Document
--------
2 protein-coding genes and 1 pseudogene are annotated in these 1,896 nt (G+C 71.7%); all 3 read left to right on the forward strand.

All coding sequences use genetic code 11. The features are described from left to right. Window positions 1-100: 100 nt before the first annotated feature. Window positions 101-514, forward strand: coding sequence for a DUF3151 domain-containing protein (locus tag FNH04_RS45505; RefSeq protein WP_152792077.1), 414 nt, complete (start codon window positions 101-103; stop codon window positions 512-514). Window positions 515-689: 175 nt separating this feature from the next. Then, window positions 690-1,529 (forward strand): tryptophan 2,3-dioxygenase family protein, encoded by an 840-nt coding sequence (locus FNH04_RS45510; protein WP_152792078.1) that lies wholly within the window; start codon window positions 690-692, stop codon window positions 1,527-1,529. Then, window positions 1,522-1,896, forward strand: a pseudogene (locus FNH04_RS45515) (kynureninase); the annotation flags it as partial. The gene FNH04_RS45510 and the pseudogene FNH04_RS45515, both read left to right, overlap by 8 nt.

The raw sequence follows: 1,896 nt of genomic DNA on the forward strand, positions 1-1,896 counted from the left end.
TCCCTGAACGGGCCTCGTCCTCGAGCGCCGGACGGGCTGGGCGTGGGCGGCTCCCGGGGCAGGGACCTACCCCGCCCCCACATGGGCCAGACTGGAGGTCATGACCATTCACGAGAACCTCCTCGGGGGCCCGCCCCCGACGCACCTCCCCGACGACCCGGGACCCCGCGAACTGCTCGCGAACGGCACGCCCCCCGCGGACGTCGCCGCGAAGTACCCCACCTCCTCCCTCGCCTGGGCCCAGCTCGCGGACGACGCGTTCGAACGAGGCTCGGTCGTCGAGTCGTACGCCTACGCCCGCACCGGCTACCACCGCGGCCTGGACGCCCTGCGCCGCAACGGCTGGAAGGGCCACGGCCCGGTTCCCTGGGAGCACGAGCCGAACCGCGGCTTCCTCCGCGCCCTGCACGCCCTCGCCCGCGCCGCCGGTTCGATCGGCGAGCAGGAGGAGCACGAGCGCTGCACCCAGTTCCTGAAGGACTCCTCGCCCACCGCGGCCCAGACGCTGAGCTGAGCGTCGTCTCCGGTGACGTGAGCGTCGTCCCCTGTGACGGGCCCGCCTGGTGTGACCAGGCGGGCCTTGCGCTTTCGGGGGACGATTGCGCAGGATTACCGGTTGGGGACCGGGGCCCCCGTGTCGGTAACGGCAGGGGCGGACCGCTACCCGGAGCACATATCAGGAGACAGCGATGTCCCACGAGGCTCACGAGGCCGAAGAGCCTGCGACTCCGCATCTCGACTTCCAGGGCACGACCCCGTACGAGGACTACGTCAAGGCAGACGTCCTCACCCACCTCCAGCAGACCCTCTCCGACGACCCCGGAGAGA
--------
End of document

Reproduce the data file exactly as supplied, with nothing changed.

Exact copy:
2 protein-coding genes and 1 pseudogene are annotated in these 1,896 nt (G+C 71.7%); all 3 read left to right on the forward strand.

All coding sequences use genetic code 11. The features are described from left to right. Window positions 1-100: 100 nt before the first annotated feature. Window positions 101-514, forward strand: coding sequence for a DUF3151 domain-containing protein (locus tag FNH04_RS45505; RefSeq protein WP_152792077.1), 414 nt, complete (start codon window positions 101-103; stop codon window positions 512-514). Window positions 515-689: 175 nt separating this feature from the next. Then, window positions 690-1,529 (forward strand): tryptophan 2,3-dioxygenase family protein, encoded by an 840-nt coding sequence (locus FNH04_RS45510; protein WP_152792078.1) that lies wholly within the window; start codon window positions 690-692, stop codon window positions 1,527-1,529. Then, window positions 1,522-1,896, forward strand: a pseudogene (locus FNH04_RS45515) (kynureninase); the annotation flags it as partial. The gene FNH04_RS45510 and the pseudogene FNH04_RS45515, both read left to right, overlap by 8 nt.

The raw sequence follows: 1,896 nt of genomic DNA on the forward strand, positions 1-1,896 counted from the left end.
TCCCTGAACGGGCCTCGTCCTCGAGCGCCGGACGGGCTGGGCGTGGGCGGCTCCCGGGGCAGGGACCTACCCCGCCCCCACATGGGCCAGACTGGAGGTCATGACCATTCACGAGAACCTCCTCGGGGGCCCGCCCCCGACGCACCTCCCCGACGACCCGGGACCCCGCGAACTGCTCGCGAACGGCACGCCCCCCGCGGACGTCGCCGCGAAGTACCCCACCTCCTCCCTCGCCTGGGCCCAGCTCGCGGACGACGCGTTCGAACGAGGCTCGGTCGTCGAGTCGTACGCCTACGCCCGCACCGGCTACCACCGCGGCCTGGACGCCCTGCGCCGCAACGGCTGGAAGGGCCACGGCCCGGTTCCCTGGGAGCACGAGCCGAACCGCGGCTTCCTCCGCGCCCTGCACGCCCTCGCCCGCGCCGCCGGTTCGATCGGCGAGCAGGAGGAGCACGAGCGCTGCACCCAGTTCCTGAAGGACTCCTCGCCCACCGCGGCCCAGACGCTGAGCTGAGCGTCGTCTCCGGTGACGTGAGCGTCGTCCCCTGTGACGGGCCCGCCTGGTGTGACCAGGCGGGCCTTGCGCTTTCGGGGGACGATTGCGCAGGATTACCGGTTGGGGACCGGGGCCCCCGTGTCGGTAACGGCAGGGGCGGACCGCTACCCGGAGCACATATCAGGAGACAGCGATGTCCCACGAGGCTCACGAGGCCGAAGAGCCTGCGACTCCGCATCTCGACTTCCAGGGCACGACCCCGTACGAGGACTACGTCAAGGCAGACGTCCTCACCCACCTCCAGCAGACCCTCTCCGACGACCCCGGAGAGA